St Patrick’s Day Letter to Americans from Ireland

Dear America,

Today is St Patrick’s Day. For many of you, and to be fair a few of us as well this means partying late into the night and drinking as much as you can manage. But there are a few things we see from you folks every year that need to be cleared up.


Irish Car Bombs Are Offensive

Chances are if you go out drinking on St Patrick’s Day you’ve seen an Irish Car Bomb ordered once or twice. It’s an innocent enough drink, but that name is basically the same as if we named a drink September 11th. If you aren’t familiar with Irish history, there was this long and bloody conflict in Ireland called The Troubles. During The Troubles, car bombs were pretty widely used. As in actual bombs blowing up cars. You might see what the problem is there.

Corned Beef and Cabbage Isn’t Irish

While it is true we love our meat and veg you’d be hard pressed to find anyone eating corned beef and cabbage. The reason it’s associated with Ireland is because when the Irish immigrated to the USA they were dirt poor and hungry. So they grabbed a cheap meat, corned beef, and a cheap vegetable, cabbage and made a dish out of it. If you want something more traditionally Irish go for a nice stew and some fresh bread. If you want something a little more modern try out a spice bag.


Shamrocks And Four-Leaf Clovers Aren’t The Same

Four-Leaf clovers are said to be good luck because they’re a slightly rare variation of clover. There are about 10,000 three-leaf clovers for every four-leaf variety.

The Shamrock has three leaves and is what Saint Patrick is said to have used to talk about the Holy Trinity. The Shamrock is what you should be using on St Patrick’s Day, not the Four-Leaf Clover.

You Aren’t Irish

Were you born in Ireland? Were your parents? Have you ever even been to Ireland? If you answer no to these questions then you aren’t Irish. Say you have Irish heritage all you like. Call yourself an Irish-American even. But don’t call yourself Irish.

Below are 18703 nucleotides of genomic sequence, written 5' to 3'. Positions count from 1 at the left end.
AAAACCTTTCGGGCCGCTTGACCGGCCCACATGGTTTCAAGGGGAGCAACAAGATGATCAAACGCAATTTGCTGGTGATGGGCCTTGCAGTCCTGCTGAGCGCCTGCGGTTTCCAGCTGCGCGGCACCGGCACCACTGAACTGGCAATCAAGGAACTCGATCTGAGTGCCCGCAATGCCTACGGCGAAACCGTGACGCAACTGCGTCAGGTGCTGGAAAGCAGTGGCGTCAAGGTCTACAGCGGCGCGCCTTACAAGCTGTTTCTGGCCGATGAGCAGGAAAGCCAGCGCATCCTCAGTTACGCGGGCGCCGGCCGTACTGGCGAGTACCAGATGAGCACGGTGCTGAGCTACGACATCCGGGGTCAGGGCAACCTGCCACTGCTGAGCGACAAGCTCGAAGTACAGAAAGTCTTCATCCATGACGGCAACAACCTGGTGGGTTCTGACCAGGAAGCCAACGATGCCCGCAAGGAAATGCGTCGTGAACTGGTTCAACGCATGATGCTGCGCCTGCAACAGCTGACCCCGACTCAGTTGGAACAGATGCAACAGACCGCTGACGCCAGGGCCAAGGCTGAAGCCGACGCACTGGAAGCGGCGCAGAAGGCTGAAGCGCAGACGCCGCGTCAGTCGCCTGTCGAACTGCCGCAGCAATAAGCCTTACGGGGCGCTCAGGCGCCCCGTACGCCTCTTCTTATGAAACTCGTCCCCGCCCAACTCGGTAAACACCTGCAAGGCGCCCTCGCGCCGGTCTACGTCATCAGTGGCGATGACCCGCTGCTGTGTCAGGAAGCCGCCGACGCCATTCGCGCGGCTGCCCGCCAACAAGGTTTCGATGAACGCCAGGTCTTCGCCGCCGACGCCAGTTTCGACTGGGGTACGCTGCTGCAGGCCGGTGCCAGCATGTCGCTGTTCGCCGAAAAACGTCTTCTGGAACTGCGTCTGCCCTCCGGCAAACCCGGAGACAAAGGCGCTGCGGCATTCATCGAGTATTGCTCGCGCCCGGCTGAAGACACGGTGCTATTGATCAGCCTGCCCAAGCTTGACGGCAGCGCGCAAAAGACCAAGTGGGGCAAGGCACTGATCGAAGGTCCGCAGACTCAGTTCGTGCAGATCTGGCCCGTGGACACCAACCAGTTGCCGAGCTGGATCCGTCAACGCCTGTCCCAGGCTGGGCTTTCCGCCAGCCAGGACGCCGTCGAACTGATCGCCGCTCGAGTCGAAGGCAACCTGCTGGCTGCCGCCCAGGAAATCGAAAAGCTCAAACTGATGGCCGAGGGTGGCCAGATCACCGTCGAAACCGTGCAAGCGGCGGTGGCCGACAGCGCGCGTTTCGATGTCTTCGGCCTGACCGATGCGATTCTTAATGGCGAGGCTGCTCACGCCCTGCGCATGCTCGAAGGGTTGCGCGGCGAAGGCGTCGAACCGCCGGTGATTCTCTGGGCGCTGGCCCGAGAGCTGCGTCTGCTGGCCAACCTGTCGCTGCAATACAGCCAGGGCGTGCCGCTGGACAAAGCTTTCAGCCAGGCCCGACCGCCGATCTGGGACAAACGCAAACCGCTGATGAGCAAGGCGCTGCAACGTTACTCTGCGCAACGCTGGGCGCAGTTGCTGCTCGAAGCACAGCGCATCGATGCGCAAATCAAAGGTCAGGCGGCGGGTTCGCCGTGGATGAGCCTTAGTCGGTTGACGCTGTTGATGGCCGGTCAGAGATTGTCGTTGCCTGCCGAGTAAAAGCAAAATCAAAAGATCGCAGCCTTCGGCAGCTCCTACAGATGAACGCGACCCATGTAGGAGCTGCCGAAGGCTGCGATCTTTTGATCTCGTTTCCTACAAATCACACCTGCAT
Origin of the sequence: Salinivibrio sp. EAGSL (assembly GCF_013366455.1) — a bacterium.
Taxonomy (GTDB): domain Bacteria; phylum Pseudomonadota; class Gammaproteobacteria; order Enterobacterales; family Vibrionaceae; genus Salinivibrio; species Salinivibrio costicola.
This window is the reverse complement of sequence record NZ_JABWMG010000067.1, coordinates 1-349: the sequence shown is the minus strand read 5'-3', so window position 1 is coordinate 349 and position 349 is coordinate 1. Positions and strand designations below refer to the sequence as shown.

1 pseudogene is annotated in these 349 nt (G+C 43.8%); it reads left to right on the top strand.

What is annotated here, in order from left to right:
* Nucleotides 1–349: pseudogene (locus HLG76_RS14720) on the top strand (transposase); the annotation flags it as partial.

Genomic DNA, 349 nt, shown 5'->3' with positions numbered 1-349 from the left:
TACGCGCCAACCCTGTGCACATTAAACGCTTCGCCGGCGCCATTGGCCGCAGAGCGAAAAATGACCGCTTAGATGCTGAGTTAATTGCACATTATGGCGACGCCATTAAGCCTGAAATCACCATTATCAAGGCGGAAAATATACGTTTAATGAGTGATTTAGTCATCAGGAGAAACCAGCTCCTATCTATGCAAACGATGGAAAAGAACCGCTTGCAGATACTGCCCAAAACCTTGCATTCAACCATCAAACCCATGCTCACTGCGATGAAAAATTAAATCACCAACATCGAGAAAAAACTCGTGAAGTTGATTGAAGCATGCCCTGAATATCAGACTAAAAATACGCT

And finally….


Paddy not Patty

It gets said every year and yet every year people still get it wrong. Paddy is a boy’s name, Patty is a girl’s name. Patrick gets shortened to Paddy. Patricia gets shortened to Patty. Please pass this message on to everyone you know.


Even if you take nothing else away from this just remember Paddy not Patty. Have fun, don’t get into too many fights if you can help it and get ready for the mother of all hangovers. Happy St Patrick’s Day!



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  • Well it was a great post up until the “You Aren’t Irish – Were you born in Ireland? Were your parents? Have you ever even been to Ireland? If you answer no to these questions then you aren’t Irish.”

    My DNA and my grandmother will happily let you know how wrong and ridiculous that statement it.

    • I completely understand both sides of this argument. Irish people, the people who live in Ireland and have an Irish passport take offence to (mostly) Americans who say that they’re Irish because in many of these cases it is the identity of their culture being taken by people who have only a very basic understanding of Ireland. In many cases these people have never been to Ireland and their closest connection to the island is from when their ancestors left in the 1700s or 1800s. They would prefer those people identify themselves by saying Irish-American, or saying that they have Irish Heritage.

      Meanwhile Americans know that when they say they are Irish what they’re really saying is that they are of Irish ancestry. It’s a cultural difference that rubs Irish people the wrong way. And I feel like it’s totally justified. It’s something that could be cleared up very easily but does require a shift in the way Americans identify themselves.

      Am I saying this is true of all Americans? No, clearly I’m not. My husband has family in Canada and the US, Aunts and Uncles who have moved to North America. They’re Irish. But are their kids Irish? There’s an argument to be had there for both sides. At the very least they are Irish-American/Irish-Canadian. That’s still something to be proud of.

      Me? I’m as American as they come. My family history shows that my ancestors came from all over Europe but it was so long ago that I have no connection to the places, including Ireland. I will always be an American expat who lives in Ireland. Even when I have an Irish passport.